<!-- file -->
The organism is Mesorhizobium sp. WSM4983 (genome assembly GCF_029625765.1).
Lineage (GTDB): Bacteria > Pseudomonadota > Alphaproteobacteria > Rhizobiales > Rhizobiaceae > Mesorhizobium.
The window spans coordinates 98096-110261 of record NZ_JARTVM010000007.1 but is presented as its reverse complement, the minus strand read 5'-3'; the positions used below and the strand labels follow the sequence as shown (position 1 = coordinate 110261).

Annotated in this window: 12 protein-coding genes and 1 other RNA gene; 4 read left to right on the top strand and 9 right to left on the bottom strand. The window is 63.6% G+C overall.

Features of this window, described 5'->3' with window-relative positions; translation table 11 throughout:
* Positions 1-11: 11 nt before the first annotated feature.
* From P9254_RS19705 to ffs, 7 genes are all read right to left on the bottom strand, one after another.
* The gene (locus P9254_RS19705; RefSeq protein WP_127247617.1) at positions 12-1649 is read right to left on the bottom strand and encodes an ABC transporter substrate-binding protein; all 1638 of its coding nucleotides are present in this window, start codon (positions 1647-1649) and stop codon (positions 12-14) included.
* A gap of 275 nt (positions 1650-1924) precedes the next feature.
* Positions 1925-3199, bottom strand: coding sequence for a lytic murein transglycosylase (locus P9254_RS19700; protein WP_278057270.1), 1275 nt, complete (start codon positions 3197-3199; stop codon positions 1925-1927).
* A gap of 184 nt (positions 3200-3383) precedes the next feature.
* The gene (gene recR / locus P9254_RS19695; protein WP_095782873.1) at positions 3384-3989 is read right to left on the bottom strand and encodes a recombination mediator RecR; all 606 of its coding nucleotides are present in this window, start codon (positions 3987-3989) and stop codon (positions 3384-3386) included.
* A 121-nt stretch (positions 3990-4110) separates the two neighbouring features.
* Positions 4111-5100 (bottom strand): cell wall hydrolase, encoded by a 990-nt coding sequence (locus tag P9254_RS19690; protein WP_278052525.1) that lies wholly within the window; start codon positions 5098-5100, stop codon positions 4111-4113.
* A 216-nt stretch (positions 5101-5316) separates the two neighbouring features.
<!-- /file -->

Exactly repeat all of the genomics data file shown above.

The organism is Mesorhizobium sp. WSM4983 (genome assembly GCF_029625765.1).
Lineage (GTDB): Bacteria > Pseudomonadota > Alphaproteobacteria > Rhizobiales > Rhizobiaceae > Mesorhizobium.
The window spans coordinates 98096-110261 of record NZ_JARTVM010000007.1 but is presented as its reverse complement, the minus strand read 5'-3'; the positions used below and the strand labels follow the sequence as shown (position 1 = coordinate 110261).

Annotated in this window: 12 protein-coding genes and 1 other RNA gene; 4 read left to right on the top strand and 9 right to left on the bottom strand. The window is 63.6% G+C overall.

Features of this window, described 5'->3' with window-relative positions; translation table 11 throughout:
* Positions 1-11: 11 nt before the first annotated feature.
* From P9254_RS19705 to ffs, 7 genes are all read right to left on the bottom strand, one after another.
* The gene (locus P9254_RS19705; RefSeq protein WP_127247617.1) at positions 12-1649 is read right to left on the bottom strand and encodes an ABC transporter substrate-binding protein; all 1638 of its coding nucleotides are present in this window, start codon (positions 1647-1649) and stop codon (positions 12-14) included.
* A gap of 275 nt (positions 1650-1924) precedes the next feature.
* Positions 1925-3199, bottom strand: coding sequence for a lytic murein transglycosylase (locus P9254_RS19700; protein WP_278057270.1), 1275 nt, complete (start codon positions 3197-3199; stop codon positions 1925-1927).
* A gap of 184 nt (positions 3200-3383) precedes the next feature.
* The gene (gene recR / locus P9254_RS19695; protein WP_095782873.1) at positions 3384-3989 is read right to left on the bottom strand and encodes a recombination mediator RecR; all 606 of its coding nucleotides are present in this window, start codon (positions 3987-3989) and stop codon (positions 3384-3386) included.
* A 121-nt stretch (positions 3990-4110) separates the two neighbouring features.
* Positions 4111-5100 (bottom strand): cell wall hydrolase, encoded by a 990-nt coding sequence (locus tag P9254_RS19690; protein WP_278052525.1) that lies wholly within the window; start codon positions 5098-5100, stop codon positions 4111-4113.
* A 216-nt stretch (positions 5101-5316) separates the two neighbouring features.